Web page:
alchemist223
10-06-2020, 04:12 AM
And my thoughts about the origin of LT.

I am not sure. After forming about 45,000 years ago, LT has a TMRCA of 42,600 years ago, with both L and T being predominantly West Eurasian. I suspect LT may have migrated to the west before splitting (considering that K2a and K2b are solidly represented in East Eurasia), but the two haplogroups may have split in Eastern Eurasia, or possibly a west-to-east migration occurred instead. Both L and T have significant bottlenecks, with their TMRCAs being over 15,000 years after their formation. We need far more Paleolithic DNA samples to know what exactly happened.

vettor
10-06-2020, 04:21 AM
I think Humanist is correct here. This is what I posted in another thread:

Fascinatingly, a new T2 sample has been uploaded to YFull, creating a new subclade of T-PH196 (https://yfull.com/tree/T-PH196/) in addition to the Armenian sample. The sample appears to be of a Muslim Arab from Diyala Province of Iraq. Considering that the Armenian T2 sample appears to come from Gaziantep (formerly Aintab) in southern Turkey and the TMRCA of T-PH196 occurred approximately 8000 ybp, T-PH196 could have plausibly originated in Neolithic Mesopotamia. And considering that this is by far the most basal clade of Haplogroup T (the next most basal clade, T-M4538 (https://yfull.com/tree/T-M4538/) having an extremely recent TMRCA in a Lebanese family after splitting 18,400 ybp), the entire haplogroup may have well formed in Anatolia or Mesopotamia, and arrived in the Levant in the Neolithic period. But we need more ancient and modern samples of T to be sure.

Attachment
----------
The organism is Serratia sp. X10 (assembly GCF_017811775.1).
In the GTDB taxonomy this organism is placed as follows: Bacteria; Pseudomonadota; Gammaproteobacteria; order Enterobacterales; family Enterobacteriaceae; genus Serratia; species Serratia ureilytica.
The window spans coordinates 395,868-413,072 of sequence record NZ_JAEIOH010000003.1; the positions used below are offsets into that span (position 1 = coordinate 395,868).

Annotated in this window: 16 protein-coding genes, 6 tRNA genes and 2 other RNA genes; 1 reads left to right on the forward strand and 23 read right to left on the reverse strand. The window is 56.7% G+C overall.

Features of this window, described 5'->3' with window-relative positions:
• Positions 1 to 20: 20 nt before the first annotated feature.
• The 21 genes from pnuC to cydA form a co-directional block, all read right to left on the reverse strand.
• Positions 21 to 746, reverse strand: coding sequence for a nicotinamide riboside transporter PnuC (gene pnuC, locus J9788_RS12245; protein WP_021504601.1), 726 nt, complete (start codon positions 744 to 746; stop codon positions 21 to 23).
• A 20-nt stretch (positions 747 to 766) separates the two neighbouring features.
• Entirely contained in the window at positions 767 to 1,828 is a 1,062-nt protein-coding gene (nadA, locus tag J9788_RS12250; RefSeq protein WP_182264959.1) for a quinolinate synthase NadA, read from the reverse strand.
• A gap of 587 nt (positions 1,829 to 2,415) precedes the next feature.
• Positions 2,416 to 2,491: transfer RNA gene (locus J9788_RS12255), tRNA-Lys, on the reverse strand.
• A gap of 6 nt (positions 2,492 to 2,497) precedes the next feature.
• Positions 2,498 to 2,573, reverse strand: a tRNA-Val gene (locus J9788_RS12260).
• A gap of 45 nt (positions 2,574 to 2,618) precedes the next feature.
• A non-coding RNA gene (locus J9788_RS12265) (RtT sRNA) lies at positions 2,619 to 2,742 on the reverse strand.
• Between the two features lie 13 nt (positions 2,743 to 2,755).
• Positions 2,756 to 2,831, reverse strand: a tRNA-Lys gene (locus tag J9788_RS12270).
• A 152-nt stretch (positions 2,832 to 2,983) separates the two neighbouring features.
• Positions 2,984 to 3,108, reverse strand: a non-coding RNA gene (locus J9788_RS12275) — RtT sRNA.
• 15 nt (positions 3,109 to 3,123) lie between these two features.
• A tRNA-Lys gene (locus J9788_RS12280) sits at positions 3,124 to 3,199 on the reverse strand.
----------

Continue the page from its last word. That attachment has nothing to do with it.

Did yfull have all 3 x T2-PH196 or PH110 samples ...................these are found in Armenia, Bhutan and Germany

alchemist223
10-06-2020, 04:24 AM
No, but it would be enlightening to see the German and Bhutanese samples added to YFull. The German T2 most likely is the result of Neolithic migrations from the Near East to Europe. I have no idea how Haplogroup T got as far east as Bhutan.